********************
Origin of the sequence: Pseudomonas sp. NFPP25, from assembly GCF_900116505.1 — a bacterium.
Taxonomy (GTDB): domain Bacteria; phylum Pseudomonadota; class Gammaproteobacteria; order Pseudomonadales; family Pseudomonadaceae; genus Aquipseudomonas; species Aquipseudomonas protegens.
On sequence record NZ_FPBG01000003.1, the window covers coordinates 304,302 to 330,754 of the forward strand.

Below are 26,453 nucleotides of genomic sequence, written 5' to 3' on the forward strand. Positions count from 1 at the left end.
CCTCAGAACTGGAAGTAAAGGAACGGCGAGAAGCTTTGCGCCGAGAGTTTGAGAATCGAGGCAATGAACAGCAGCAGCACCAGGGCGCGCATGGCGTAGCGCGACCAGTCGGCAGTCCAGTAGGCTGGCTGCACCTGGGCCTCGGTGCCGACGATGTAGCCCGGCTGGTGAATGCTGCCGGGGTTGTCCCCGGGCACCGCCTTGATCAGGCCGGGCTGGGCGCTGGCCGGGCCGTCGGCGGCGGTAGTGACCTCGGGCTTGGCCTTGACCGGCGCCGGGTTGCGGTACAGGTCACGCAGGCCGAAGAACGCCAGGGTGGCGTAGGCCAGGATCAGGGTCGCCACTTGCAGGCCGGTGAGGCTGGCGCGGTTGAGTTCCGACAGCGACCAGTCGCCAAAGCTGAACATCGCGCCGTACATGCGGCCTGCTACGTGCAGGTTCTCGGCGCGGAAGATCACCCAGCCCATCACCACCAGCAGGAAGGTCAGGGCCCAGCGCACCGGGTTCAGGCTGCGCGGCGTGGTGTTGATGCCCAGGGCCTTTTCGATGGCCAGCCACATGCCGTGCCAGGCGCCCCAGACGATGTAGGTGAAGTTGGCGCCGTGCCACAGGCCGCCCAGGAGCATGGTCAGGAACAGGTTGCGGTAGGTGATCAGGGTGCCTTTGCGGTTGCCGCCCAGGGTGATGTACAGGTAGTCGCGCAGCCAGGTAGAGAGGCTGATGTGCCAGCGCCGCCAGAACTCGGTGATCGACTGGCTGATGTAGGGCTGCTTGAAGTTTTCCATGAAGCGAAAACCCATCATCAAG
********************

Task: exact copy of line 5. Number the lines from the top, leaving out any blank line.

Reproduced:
CCTCAGAACTGGAAGTAAAGGAACGGCGAGAAGCTTTGCGCCGAGAGTTTGAGAATCGAGGCAATGAACAGCAGCAGCACCAGGGCGCGCATGGCGTAGCGCGACCAGTCGGCAGTCCAGTAGGCTGGCTGCACCTGGGCCTCGGTGCCGACGATGTAGCCCGGCTGGTGAATGCTGCCGGGGTTGTCCCCGGGCACCGCCTTGATCAGGCCGGGCTGGGCGCTGGCCGGGCCGTCGGCGGCGGTAGTGACCTCGGGCTTGGCCTTGACCGGCGCCGGGTTGCGGTACAGGTCACGCAGGCCGAAGAACGCCAGGGTGGCGTAGGCCAGGATCAGGGTCGCCACTTGCAGGCCGGTGAGGCTGGCGCGGTTGAGTTCCGACAGCGACCAGTCGCCAAAGCTGAACATCGCGCCGTACATGCGGCCTGCTACGTGCAGGTTCTCGGCGCGGAAGATCACCCAGCCCATCACCACCAGCAGGAAGGTCAGGGCCCAGCGCACCGGGTTCAGGCTGCGCGGCGTGGTGTTGATGCCCAGGGCCTTTTCGATGGCCAGCCACATGCCGTGCCAGGCGCCCCAGACGATGTAGGTGAAGTTGGCGCCGTGCCACAGGCCGCCCAGGAGCATGGTCAGGAACAGGTTGCGGTAGGTGATCAGGGTGCCTTTGCGGTTGCCGCCCAGGGTGATGTACAGGTAGTCGCGCAGCCAGGTAGAGAGGCTGATGTGCCAGCGCCGCCAGAACTCGGTGATCGACTGGCTGATGTAGGGCTGCTTGAAGTTTTCCATGAAGCGAAAACCCATCATCAAG